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Bitnami WordPress site fixes

By Jon Leibowitz

Posted May 8, 2021 in WordPress Lightsail AWS Bitnami SSL

Reading time: 4 minutes.

Going to write a bit about a recent issue that I was asked to help with. The person experiencing this issue has a WordPress site on AWS Lightsail and the server had been abruptly powered off. When the server was restored, there had been an Ubuntu default apache page (“Apache2 Ubuntu Default Page”).

While this server was not set up by me, I have enough working experience with cloud services (AWS Lightsail, DigitalOcean, et cetera), Linux, and WordPress to help this gentleman out.

Bitnami creates cloud images that contain pre-configured application stacks. What many don’t realize though is that you can end up with a situation where you have two separate web daemons competing with each other. In this case, we needed to stop the Ubuntu system Apache, start the Bitnami Apache, and move forward from there.

In any case, before making changes on a server it’s always a good idea to take a snapshot first!

Lightsail provides a very flexible browser-based SSH client, so that’s what I ended up using after being given an IAM role to assume (This was a contracted fix via AWS IQ. You can hire me to work on AWS issues for you via AWS IQ. All experts are AWS certified and payments are made directly through your AWS bill).

On server:

We need to stop the Ubuntu system apache2 and restart Bitnami apache2 (two competing apache2 daemons):

sudo /opt/bitnami/ stop
sudo pkill /usr/sbin/apache2
sudo systemctl stop apache2

Next, check for any apache2 processes running:

ps aux | grep apache2

Once apache2 is stopped, go ahead and start the Bitnami services:

sudo /opt/bitnami/ start
sudo /opt/bitnami/ status

Because this particular WordPress instance was configured with a “multisite” Bitnami image, we need to run “bnconfig” to stop redirecting to

sudo ./bnconfig --machine_hostname
sudo mv bnconfig bnconfig.disabled

Finally, we disable the system Apache daemon:

sudo systemctl is-enabled apache2
sudo systemctl disable apache2
sudo systemctl is-enabled apache2
sudo systemctl mask apache2

After determining that the site is working again, I finished this all up by assigning an HTTPS certificate from the Let’s Encrypt CA. Bitnami has its own command to do so, “bncert-tool”. As far as I know this utility acts as a wrapper to the typical Certbot tool, but will set up autorenewal and knows how a Bitnami stack is configured.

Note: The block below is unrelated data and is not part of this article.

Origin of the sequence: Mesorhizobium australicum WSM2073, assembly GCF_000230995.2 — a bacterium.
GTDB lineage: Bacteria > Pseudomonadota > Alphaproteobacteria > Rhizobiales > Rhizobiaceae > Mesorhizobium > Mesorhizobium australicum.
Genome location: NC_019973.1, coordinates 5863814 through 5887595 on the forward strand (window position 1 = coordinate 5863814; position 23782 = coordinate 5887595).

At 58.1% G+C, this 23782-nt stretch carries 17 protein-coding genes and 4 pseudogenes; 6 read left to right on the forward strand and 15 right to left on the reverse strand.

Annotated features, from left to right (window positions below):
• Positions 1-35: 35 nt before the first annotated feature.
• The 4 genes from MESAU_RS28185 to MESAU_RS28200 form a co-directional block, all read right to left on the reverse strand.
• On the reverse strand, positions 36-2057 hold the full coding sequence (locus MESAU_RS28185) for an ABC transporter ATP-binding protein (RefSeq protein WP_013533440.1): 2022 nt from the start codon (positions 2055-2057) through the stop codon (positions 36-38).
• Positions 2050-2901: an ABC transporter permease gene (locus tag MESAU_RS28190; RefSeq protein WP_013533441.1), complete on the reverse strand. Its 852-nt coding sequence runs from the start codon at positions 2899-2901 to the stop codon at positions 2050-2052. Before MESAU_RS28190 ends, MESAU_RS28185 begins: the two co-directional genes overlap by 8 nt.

First we needed to download this, move the utility into the right place, and assign appropriate permissin to execute:

wget -O
sudo mkdir /opt/bitnami/bncert
sudo mv /opt/bitnami/bncert/
sudo chmod +x /opt/bitnami/bncert/

Link the downloaded utility to “bncert-tool” in the Bitnami directory

sudo ln -s /opt/bitnami/bncert/ /opt/bitnami/bncert-tool  

Then we run it:

sudo /opt/bitnami/bncert-tool

Follow the prompts to assign HTTPS certificate to your domain

Finally, I noticed redirection wasn’t working from -> https, followed this guide to fix (using Approach B here):

After this was complete and everything was working appropriately, I deleted the snapshot taken at the beginning of this process.

Some lessons to learn here:

A virtual server such as a Lightsail instance can be a great way to quickly set up a proof of concept site, and it’s a pretty affordable way to do so. However, one can see that a server failure can cascade into an app failure and site downtime. There can be many causes for an issue such as this one, ranging from resource constraints on the server, to factors external that may be impacting your instance such as an availability zone network outage.

It’s essential to monitor your site for availability and to be alerted if things aren’t as they are to be expected. You can use free services like Uptime Robot to periodically check your site and send a notification if the site is unhealthy.

Another potential issue that may have been faced in this scenario would have been that the Lightsail instance powered back on, but was issued a new public network address. By default, IP addresses assigned to Lightsail and EC2 instances are ephemeral and are lost when your instance is stopped. A new address is assigned when it is started again. In order to prevent this, a static or elastic IP address needs to be assigned to your instance.

In this case, the Lightsail instance in question already was using a static IP address so this concern was alleviated by its prior admin. If this had not been the case, we would had to have assigned a static IP and update the DNS records pointing the domain to the address.

It was also not within the scope of this gig to add any monitoring tools to check on the site nor was I offering guidance on data backups or for any other optimizations. In any follow-on engagements, a process for backing up the server can be performed by setting up Lightsail automatic daily snapshots or use of a WordPress plugin to backup periodically to an S3 bucket (good admins will use multiple methods of backing up data), and latencies to the site can be reduced for global visitors by setting up Lightsail’s content delivery network distribution.